At least 30 Indian WhatsApp users were targeted through the Israeli spyware Pegasus, according to Nihalsing Rathod, head of Human Rights Law Network, who said he was informed about this by Canada-based Citizen Lab when they contacted him about his own phone being hit by the malware.
Citizen Lab of the University of Toronto was investigating the spyware attack that hit WhatsApp users earlier this year. The investigation by WhatsApp along with Canada-based Citizen Lab revealed that the attack targeted at least 100 human rights activists, journalists and other members of civil society across the world.
"Citizen Lab called me on October 7 and October 14 to inform that malware was installed on my phone through the Pegasus attack. They told me Pegasus is mostly used by government agencies but did not specify who was behind the attack," Rathod told CNBC TV 18.
"Citizen Lab also informed me that 30 to 40 people in India were hit by the same malware," he added.
Overall, 1,400 WhatsApp users across the world were targeted in May this year and WhatsApp has now filed a suit against Israeli company NSO Group.
WhatsApp says Indian users were among those hit by the Pegasus attack and that the company reached out to them this week.
A source at WhatsApp said that in India, the users impacted were a combination of regular users and members of civil society such as journalists and activists, but did not give a figure.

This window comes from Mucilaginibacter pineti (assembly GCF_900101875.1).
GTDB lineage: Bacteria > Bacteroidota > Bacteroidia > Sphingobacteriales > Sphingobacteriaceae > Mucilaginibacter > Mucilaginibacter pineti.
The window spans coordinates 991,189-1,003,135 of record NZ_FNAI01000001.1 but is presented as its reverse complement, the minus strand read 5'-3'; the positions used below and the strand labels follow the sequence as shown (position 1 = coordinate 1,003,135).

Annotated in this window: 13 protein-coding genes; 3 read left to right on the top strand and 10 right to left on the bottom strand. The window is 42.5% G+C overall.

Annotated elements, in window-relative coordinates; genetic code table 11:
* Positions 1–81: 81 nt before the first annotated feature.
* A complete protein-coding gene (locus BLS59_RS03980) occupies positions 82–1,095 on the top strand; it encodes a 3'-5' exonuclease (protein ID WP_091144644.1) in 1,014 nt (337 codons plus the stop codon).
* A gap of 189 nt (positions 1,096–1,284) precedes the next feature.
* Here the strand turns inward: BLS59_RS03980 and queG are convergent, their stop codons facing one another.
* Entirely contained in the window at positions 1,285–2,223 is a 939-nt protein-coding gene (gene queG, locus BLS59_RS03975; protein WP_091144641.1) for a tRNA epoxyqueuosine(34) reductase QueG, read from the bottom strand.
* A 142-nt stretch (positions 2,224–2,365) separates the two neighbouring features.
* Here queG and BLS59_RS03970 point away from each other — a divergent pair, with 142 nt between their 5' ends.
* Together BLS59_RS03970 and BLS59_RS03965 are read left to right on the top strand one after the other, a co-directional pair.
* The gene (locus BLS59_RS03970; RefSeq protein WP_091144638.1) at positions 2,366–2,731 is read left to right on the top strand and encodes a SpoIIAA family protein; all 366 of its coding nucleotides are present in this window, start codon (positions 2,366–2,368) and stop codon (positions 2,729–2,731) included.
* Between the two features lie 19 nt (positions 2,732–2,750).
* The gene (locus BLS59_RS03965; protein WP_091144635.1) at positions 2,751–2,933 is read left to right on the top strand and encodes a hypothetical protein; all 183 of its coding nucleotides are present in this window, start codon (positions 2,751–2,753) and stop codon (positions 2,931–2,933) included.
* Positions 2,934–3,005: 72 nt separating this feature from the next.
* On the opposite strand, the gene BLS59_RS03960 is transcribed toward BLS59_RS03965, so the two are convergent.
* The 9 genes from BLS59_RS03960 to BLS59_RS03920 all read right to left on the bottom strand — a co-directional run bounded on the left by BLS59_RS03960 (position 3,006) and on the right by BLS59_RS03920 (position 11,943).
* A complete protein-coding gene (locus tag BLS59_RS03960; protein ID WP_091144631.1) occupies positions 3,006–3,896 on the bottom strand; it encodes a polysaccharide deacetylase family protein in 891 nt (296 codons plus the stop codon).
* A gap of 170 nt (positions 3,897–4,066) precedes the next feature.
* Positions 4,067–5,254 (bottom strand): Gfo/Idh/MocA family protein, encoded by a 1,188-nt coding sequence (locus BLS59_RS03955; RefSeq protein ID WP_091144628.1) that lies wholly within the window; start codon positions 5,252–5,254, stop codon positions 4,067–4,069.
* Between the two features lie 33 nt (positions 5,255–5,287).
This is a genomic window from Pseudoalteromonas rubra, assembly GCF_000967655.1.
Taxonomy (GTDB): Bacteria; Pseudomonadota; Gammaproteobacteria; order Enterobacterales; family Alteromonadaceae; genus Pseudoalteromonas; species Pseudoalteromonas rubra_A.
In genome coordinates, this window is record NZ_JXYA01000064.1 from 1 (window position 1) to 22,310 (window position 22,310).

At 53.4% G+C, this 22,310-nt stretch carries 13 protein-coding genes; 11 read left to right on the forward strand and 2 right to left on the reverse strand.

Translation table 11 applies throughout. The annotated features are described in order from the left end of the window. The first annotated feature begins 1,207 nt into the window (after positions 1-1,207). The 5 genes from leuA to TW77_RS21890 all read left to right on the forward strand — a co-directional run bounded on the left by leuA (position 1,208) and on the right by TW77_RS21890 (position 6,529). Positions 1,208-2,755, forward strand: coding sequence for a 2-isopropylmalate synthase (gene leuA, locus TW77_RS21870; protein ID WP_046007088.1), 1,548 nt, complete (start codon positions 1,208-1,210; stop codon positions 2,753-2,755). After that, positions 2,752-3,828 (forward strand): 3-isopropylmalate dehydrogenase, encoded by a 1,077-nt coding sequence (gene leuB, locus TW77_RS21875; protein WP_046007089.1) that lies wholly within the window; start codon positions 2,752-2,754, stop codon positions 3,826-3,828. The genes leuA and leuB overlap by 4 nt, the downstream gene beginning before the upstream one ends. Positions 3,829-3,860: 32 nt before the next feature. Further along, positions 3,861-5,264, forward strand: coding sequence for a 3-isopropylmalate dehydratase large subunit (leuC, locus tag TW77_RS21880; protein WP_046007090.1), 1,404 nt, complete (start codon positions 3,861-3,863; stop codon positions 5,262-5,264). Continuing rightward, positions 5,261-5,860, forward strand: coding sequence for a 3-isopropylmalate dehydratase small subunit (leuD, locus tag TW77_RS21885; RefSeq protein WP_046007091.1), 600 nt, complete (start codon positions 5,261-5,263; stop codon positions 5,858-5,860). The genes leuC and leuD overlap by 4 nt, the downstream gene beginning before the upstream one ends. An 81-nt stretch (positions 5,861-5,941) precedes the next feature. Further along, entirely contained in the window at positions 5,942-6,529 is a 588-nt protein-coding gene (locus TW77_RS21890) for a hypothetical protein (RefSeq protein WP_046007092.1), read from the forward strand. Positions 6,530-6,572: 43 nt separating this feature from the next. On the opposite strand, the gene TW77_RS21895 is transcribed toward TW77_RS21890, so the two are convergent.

WhatsApp said in a statement that the company "sent a special WhatsApp message to approximately 1,400 users that we have reason to believe were impacted by this attack to directly inform them about what happened."
"Indian users were among those contacted by us this week," WhatsApp said in a statement to CNBC-TV18.
Rathod says he had been contacted by several other activists and lawyers since the news came out after WhatsApp moved a legal suit against NSO in the United States on October 29.
"Several activists and lawyers from Gadhchiroli, Chattisgarh and even a student at a social sciences institute have reached out," Rathod said.
In a blog, Citizen Lab of University of Toronto said, "As part of our investigation into the incident, Citizen Lab has identified over 100 cases of abusive targeting of human rights defenders and journalists in at least 20 countries across the globe, ranging from Africa, Asia, Europe, the Middle East and North America that took place after Novalpina Capital acquired NSO Group and began an ongoing public relations campaign to promote the narrative that the new ownership would curb abuses."
NSO Group, which also goes by the name Q Cyber Technologies, is an Israeli-based company which develops and sells spyware technology. Novalpina is a European Private Equity firm and has acquired a majority of NSO group.
According to Citizen Lab, NSO Group claims it sells its spyware strictly to government clients only. The Pegasus spyware of the NSO Group can silently infiltrate both iOS and Android devices through a video call, even if the call is not answered.
"Once Pegasus is installed, it begins contacting the operator’s command and control (C&C) servers to receive and execute operators’ commands, and send back the target’s private data, including passwords, contact lists, calendar events, text messages, and live voice calls from popular mobile messaging apps. The operator can even turn on the phone’s camera and microphone to capture activity in the phone’s vicinity, and use the GPS function to track a target’s location and movements," Citizen Lab said in its blog.
WhatsApp has not shared details on which agencies used the spyware to target users.